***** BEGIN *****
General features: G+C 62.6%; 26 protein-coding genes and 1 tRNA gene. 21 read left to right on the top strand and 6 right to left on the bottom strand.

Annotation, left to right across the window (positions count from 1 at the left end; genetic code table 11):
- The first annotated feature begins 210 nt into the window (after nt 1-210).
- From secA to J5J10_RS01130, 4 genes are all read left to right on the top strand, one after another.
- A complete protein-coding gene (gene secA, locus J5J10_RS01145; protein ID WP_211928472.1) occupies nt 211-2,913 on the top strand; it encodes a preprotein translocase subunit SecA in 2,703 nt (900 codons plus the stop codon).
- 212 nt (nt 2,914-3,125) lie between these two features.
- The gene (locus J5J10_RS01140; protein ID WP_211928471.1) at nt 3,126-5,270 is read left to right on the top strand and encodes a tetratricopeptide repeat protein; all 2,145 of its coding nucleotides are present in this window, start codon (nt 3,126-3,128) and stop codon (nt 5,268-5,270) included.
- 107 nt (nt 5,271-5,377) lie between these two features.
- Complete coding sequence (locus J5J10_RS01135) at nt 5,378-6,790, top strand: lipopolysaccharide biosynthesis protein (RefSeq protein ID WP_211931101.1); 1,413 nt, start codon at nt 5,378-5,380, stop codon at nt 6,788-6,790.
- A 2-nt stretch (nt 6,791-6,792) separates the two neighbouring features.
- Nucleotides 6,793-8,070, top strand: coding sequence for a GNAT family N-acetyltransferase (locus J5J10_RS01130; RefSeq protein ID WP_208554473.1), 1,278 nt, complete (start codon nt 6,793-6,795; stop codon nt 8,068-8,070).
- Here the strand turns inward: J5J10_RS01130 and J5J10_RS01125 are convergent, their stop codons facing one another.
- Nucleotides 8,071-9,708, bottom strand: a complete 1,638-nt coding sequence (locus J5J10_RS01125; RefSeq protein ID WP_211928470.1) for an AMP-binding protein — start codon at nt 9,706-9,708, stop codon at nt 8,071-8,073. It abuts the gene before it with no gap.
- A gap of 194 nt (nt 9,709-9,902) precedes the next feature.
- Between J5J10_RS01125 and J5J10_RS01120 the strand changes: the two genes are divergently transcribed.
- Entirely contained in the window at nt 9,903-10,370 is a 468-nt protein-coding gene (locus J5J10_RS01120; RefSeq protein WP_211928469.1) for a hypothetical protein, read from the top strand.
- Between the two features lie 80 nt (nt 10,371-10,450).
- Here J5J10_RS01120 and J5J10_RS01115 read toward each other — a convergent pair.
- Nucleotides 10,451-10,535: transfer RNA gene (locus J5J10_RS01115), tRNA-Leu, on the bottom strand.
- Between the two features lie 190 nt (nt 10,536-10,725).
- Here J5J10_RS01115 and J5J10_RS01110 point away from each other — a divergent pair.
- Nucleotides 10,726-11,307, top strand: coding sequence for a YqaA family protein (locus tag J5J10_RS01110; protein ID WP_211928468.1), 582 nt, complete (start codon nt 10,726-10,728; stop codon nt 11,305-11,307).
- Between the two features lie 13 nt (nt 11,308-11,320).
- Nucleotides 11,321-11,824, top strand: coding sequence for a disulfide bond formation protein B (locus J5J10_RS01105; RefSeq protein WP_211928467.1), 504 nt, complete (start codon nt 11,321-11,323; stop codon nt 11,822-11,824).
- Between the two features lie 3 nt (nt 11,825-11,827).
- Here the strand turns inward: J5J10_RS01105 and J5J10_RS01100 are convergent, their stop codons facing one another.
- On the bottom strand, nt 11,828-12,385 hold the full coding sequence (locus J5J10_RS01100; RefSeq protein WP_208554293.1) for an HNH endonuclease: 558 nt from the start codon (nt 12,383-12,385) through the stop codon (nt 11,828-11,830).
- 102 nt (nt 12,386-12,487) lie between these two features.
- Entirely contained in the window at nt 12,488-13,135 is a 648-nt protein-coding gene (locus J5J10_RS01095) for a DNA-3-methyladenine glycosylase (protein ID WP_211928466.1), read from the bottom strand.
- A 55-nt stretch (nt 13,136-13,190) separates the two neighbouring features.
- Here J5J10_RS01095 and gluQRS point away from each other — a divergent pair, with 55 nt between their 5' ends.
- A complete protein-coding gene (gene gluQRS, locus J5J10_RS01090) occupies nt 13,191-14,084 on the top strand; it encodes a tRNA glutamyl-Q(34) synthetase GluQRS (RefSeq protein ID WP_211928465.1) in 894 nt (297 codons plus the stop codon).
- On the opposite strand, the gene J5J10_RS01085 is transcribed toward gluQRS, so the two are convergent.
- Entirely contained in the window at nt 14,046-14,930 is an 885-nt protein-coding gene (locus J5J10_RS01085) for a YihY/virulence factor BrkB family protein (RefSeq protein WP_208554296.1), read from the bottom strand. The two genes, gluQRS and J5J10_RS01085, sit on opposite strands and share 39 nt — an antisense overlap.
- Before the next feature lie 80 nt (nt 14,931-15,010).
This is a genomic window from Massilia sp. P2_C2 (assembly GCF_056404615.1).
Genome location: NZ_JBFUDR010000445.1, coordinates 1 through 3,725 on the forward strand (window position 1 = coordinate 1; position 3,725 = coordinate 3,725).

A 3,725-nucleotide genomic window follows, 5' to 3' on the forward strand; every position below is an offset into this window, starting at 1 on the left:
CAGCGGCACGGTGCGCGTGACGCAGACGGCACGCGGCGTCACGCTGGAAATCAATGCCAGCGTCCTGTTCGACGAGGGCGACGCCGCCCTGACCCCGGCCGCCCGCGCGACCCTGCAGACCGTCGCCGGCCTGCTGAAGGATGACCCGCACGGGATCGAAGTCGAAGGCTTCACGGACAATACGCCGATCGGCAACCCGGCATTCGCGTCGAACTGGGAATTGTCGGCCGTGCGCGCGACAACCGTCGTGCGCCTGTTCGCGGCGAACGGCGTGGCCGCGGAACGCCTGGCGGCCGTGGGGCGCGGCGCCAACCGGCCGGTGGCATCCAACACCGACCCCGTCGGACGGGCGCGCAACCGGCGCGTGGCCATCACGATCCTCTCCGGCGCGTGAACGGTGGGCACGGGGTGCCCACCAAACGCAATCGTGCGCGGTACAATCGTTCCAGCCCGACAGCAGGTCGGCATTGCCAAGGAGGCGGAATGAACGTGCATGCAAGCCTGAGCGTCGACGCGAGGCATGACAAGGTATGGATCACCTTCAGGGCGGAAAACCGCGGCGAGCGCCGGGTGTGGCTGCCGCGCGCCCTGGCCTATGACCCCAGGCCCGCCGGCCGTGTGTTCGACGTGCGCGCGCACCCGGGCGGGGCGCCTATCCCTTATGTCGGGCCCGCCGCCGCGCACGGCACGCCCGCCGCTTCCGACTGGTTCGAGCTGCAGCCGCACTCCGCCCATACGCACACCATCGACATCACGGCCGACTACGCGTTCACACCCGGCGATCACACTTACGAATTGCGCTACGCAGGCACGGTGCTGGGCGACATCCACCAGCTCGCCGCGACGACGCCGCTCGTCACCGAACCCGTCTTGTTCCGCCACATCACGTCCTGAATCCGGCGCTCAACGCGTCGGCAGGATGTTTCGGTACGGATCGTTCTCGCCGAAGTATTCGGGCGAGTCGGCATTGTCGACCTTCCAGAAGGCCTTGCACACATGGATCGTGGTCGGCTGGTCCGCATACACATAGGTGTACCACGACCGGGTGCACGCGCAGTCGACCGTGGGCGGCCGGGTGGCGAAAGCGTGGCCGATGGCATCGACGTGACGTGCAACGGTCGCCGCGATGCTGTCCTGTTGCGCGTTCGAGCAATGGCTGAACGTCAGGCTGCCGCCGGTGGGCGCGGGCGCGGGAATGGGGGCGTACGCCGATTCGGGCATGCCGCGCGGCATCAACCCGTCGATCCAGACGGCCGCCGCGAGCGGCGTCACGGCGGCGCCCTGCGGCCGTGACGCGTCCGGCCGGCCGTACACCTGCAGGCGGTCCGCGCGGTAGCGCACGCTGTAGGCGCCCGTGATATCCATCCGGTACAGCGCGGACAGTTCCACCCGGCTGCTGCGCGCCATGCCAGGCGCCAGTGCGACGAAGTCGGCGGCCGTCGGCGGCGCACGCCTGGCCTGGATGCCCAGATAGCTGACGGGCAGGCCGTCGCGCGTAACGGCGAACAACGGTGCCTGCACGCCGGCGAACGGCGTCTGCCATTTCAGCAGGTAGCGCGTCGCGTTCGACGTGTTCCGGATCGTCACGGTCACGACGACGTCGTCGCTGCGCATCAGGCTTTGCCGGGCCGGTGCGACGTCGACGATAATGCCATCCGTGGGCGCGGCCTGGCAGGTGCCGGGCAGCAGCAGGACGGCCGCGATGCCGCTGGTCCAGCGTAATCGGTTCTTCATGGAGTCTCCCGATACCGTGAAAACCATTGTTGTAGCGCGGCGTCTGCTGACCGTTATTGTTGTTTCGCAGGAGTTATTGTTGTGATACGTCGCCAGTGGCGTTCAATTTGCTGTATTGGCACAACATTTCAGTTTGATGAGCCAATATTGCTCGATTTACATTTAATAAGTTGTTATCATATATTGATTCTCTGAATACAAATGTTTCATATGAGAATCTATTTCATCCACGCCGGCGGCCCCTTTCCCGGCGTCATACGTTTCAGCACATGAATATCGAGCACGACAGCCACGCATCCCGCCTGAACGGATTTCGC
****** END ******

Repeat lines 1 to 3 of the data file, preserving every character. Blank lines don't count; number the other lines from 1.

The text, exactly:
General features: G+C 62.6%; 26 protein-coding genes and 1 tRNA gene. 21 read left to right on the top strand and 6 right to left on the bottom strand.

Annotation, left to right across the window (positions count from 1 at the left end; genetic code table 11):
- The first annotated feature begins 210 nt into the window (after nt 1-210).